1. Don't try to "white knuckle" it. Instead, do everything you can to educate yourself about the physiological and psychological mechanisms of addiction/ withdrawal.



:)



*hug*



For example, understand what "euphoric recall" is. And do remember some of the science behind cravings: Eg. My experience as a recovering alcoholic does confirm -- for me, at least -- that cravings do only last for about 10 minutes. Ride out those 10 minutes, distract yourself, and then after the craving has passed, you can just keep going.



2. For me personally, it is very helpful to have a very personal and very private list of reasons for staying sober. One list for the plus side, and another for the negative side. On my "negative" list there was the horrible feeling towards the end of each day of guilt and fear knowing that I was doing serious harm to myself. On the "positive" side, there was the incredible amount of money I am saving by not buying alcohol, and also the fact that my health is so good now.



3. Remember that it is never too late to stop. I was drinking so much -- 500 ml of neat whiskey a day, every day -- that there were times I told myself, "AP, you're 43. There's no point in trying to stop, you've already done too much damage to undo..."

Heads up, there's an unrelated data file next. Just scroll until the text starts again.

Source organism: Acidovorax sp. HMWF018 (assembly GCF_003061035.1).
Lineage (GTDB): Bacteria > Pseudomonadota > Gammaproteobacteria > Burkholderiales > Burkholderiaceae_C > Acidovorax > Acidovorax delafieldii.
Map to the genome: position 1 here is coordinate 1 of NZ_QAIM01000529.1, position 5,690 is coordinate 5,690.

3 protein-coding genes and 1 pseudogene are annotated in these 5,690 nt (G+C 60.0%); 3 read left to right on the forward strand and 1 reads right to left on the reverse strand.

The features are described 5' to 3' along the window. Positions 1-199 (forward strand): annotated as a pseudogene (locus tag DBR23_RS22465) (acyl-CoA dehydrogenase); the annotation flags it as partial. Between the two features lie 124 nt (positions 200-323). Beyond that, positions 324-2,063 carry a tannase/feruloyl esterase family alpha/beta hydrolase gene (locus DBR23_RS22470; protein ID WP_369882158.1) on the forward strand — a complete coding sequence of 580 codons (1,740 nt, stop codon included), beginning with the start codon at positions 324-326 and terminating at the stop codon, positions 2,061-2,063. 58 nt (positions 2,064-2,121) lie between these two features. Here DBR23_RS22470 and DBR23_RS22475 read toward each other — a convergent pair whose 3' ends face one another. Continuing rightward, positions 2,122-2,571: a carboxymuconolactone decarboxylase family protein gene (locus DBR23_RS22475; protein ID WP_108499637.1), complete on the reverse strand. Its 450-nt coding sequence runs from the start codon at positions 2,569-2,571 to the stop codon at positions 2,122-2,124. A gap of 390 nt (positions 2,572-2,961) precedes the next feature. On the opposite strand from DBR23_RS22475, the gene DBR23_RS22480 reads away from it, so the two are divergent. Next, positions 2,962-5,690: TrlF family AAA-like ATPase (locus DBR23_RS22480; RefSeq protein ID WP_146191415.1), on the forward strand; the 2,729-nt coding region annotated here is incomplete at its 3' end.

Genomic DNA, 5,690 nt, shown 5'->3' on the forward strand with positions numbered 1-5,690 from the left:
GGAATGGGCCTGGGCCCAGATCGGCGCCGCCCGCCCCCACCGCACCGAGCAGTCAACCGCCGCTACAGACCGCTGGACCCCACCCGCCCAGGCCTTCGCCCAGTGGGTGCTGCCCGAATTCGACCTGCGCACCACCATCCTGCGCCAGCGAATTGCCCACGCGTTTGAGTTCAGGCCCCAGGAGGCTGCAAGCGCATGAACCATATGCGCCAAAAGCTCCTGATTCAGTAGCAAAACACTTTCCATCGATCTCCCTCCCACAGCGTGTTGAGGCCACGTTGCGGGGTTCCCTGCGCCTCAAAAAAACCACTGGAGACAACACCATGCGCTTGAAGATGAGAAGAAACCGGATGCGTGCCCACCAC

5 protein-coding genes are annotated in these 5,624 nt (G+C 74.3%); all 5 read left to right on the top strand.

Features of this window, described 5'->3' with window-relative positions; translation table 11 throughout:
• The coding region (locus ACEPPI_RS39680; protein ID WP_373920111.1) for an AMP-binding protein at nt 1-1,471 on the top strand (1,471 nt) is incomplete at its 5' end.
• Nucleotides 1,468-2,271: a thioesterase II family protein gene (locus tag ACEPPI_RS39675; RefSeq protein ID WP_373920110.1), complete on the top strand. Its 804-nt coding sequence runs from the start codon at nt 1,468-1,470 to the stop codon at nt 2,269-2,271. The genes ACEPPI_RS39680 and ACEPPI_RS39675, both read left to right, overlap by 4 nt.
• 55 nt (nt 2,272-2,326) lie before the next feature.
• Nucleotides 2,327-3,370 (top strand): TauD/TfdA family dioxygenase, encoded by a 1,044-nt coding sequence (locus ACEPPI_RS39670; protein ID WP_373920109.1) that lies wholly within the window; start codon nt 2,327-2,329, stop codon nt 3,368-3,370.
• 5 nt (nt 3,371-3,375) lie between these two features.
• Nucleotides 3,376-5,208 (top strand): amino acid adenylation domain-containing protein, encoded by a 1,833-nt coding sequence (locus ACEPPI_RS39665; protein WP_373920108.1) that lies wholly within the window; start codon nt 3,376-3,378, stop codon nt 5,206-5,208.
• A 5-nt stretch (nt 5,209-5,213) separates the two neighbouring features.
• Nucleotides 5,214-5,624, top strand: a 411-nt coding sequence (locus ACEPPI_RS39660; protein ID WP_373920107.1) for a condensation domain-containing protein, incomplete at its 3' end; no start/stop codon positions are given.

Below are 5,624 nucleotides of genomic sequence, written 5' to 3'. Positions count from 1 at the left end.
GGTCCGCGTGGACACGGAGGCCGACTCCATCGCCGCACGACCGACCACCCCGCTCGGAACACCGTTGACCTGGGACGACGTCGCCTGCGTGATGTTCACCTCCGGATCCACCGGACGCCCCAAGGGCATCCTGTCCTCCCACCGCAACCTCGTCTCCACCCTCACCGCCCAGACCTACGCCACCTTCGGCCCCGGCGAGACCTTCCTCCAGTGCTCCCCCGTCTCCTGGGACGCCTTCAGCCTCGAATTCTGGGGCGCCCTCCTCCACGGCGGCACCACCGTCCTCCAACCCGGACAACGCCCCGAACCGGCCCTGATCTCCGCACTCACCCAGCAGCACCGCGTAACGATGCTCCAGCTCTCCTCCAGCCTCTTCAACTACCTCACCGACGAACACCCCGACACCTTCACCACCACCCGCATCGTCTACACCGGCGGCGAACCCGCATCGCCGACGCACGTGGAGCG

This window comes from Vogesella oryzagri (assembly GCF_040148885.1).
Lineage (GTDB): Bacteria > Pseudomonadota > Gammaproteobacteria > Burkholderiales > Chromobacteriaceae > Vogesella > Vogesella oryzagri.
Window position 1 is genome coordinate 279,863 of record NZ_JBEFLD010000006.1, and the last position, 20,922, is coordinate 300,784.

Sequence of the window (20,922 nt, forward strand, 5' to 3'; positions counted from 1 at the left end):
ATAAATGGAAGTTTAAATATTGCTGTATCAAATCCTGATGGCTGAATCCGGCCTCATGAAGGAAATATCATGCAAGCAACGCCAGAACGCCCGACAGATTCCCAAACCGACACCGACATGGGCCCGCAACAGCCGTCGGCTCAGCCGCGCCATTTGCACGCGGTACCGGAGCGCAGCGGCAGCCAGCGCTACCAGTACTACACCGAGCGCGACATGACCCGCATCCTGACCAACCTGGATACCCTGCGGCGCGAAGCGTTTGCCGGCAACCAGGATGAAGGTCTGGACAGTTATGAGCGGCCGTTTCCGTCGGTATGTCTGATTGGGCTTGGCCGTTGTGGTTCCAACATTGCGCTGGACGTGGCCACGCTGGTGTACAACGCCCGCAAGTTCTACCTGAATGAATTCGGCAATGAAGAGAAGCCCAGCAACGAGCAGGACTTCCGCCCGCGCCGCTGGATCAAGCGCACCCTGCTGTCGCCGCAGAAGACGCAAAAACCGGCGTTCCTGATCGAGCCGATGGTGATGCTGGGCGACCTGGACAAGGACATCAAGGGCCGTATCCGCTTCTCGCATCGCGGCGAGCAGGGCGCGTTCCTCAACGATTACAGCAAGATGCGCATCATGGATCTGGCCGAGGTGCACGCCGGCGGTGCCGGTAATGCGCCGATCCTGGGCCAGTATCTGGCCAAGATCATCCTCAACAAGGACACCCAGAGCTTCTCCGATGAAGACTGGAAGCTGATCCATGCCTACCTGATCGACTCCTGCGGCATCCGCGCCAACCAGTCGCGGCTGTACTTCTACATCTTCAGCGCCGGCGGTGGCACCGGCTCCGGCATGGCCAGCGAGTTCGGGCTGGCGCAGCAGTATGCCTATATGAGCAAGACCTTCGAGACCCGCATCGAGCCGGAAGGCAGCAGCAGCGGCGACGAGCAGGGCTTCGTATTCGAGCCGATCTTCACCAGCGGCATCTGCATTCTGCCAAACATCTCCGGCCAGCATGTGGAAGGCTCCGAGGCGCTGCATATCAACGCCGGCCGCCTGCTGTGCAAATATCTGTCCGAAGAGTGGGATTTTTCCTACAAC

Not true. Well, okay, my past alcohol abuse does indeed put me at higher risk of certain cancers, eg. mouth and throat cancers, and cancer of the liver and pancreas and/or bowel and/or stomach.



That said, I had liver function tests done in Q1-2011, before my surgery, and was surprised to discover that there were only "minor changes" in my liver function. However, several of the important numbers were not good at all.



After four months of sobriety, the liver function tests were repeated and every single number was well within the healthy/ normal range.



:)



Just something for you to think about...



3. If you can afford it, I strongly recommend getting your GP involved, and then getting a full medical/ executive health screening. In my case, some of the tests were done as prep for my surgery anyway, but my GP ordered up a full blood work-up which required only 3 cylinders of blood (*fasting blood test), no treadmill. I paid SGD$ 295 for that.